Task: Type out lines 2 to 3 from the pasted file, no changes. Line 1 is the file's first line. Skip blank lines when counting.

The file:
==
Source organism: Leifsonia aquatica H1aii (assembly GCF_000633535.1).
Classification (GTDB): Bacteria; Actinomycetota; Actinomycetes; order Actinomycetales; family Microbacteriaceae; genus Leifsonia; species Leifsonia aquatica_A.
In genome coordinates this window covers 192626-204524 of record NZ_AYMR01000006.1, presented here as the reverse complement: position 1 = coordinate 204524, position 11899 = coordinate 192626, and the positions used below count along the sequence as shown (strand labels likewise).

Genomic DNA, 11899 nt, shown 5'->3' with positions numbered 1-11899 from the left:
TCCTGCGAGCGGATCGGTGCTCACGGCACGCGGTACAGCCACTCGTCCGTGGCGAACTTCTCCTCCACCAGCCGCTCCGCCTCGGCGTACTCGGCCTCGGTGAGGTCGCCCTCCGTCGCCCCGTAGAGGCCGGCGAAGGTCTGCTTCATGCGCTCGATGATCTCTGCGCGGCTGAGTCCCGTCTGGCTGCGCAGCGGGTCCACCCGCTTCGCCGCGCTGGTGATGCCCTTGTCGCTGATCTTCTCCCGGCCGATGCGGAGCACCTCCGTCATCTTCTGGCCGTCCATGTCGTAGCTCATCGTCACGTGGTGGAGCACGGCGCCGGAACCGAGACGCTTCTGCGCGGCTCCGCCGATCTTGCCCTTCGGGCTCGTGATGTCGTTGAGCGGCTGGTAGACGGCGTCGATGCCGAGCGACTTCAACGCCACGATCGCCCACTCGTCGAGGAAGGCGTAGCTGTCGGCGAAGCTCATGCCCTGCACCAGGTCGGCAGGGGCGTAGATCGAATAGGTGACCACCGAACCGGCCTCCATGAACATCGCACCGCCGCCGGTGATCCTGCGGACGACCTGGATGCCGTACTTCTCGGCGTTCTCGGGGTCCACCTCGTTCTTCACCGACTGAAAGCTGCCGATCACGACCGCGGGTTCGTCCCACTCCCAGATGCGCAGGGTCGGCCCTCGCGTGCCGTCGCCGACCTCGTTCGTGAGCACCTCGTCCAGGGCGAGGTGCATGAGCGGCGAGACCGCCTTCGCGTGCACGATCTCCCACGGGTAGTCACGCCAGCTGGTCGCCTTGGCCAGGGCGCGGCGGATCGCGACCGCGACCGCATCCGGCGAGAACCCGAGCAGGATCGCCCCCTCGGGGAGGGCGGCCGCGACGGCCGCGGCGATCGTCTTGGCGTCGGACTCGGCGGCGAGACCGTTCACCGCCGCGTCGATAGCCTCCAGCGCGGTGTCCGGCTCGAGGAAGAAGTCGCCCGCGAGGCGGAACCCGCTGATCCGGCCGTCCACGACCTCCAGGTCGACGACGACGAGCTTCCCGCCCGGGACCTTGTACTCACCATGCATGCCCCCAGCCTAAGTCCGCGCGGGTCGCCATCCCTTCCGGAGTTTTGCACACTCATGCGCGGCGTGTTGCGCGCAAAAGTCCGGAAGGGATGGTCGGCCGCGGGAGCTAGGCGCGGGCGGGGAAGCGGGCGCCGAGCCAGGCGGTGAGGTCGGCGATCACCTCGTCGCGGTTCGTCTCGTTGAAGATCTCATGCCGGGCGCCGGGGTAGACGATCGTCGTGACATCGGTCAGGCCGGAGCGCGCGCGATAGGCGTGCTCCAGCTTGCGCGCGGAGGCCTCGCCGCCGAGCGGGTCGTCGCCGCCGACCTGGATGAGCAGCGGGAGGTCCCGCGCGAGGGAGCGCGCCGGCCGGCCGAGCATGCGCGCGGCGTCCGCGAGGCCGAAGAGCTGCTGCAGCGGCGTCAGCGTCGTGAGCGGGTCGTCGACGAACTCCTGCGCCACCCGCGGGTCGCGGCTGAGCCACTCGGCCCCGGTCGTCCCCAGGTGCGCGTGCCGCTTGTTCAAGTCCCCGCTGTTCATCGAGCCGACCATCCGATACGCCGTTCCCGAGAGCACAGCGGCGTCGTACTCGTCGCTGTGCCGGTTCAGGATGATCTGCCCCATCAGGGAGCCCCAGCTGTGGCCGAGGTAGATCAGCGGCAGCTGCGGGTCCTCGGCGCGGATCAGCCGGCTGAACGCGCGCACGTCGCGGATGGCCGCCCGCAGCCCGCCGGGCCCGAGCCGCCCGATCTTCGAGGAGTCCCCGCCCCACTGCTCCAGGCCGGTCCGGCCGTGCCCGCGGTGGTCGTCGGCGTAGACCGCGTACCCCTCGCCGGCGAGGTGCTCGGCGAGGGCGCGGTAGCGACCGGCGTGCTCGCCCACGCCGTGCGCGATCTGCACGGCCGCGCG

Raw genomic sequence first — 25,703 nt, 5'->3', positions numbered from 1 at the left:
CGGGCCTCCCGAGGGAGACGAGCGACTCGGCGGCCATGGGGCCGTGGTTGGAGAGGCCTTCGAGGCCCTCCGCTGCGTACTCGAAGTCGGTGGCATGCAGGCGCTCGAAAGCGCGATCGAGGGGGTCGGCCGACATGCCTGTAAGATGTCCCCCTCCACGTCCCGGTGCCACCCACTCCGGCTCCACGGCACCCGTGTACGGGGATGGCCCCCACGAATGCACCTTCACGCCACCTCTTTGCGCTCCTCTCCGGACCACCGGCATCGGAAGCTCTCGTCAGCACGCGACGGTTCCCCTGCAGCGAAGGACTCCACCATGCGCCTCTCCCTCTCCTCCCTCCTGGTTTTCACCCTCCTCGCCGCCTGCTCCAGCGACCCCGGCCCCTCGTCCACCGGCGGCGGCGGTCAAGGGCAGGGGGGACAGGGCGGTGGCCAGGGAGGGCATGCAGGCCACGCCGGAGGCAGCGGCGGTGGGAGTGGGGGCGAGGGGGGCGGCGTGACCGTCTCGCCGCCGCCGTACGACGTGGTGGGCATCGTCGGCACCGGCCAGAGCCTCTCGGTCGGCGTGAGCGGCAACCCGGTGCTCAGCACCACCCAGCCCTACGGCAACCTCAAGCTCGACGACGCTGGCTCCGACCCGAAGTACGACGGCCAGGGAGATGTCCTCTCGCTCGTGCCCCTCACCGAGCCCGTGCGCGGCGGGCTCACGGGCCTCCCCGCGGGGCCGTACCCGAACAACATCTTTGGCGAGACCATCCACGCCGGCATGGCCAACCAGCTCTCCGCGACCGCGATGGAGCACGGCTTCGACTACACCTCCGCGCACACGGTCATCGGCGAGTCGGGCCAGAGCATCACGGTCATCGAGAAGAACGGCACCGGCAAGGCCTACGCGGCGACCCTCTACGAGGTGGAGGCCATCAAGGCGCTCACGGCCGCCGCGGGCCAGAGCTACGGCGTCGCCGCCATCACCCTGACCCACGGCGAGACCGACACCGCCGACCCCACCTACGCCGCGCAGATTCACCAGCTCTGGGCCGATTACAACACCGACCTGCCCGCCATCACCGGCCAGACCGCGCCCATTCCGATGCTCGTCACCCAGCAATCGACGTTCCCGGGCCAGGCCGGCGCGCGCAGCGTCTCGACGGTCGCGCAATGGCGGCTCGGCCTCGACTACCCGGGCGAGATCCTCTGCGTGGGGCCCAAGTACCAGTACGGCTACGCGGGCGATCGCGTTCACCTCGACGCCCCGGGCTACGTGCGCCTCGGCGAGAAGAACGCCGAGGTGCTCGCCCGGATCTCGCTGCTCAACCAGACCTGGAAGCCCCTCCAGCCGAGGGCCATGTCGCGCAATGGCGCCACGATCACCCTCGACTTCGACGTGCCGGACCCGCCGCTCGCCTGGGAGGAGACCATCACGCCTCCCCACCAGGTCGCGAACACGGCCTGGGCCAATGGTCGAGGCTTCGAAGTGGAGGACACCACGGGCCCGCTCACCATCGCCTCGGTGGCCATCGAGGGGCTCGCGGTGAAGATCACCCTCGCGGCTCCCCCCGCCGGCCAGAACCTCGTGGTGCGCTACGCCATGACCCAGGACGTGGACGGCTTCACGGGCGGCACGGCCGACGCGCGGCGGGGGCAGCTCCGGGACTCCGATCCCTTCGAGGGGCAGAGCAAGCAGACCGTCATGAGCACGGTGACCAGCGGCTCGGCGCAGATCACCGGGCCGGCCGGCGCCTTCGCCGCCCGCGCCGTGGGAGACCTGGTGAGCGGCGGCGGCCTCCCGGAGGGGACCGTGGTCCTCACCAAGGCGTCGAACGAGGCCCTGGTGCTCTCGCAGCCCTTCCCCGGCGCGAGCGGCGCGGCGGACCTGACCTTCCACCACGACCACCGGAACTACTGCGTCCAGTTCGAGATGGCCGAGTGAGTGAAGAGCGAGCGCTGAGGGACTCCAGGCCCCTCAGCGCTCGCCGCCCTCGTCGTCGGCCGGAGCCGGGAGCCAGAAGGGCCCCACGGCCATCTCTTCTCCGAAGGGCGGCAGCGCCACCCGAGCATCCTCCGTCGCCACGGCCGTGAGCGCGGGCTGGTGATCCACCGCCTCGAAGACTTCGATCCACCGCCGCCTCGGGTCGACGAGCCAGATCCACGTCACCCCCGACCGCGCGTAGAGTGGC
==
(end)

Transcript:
Classification (GTDB): Bacteria; Actinomycetota; Actinomycetes; order Actinomycetales; family Microbacteriaceae; genus Leifsonia; species Leifsonia aquatica_A.
In genome coordinates this window covers 192626-204524 of record NZ_AYMR01000006.1, presented here as the reverse complement: position 1 = coordinate 204524, position 11899 = coordinate 192626, and the positions used below count along the sequence as shown (strand labels likewise).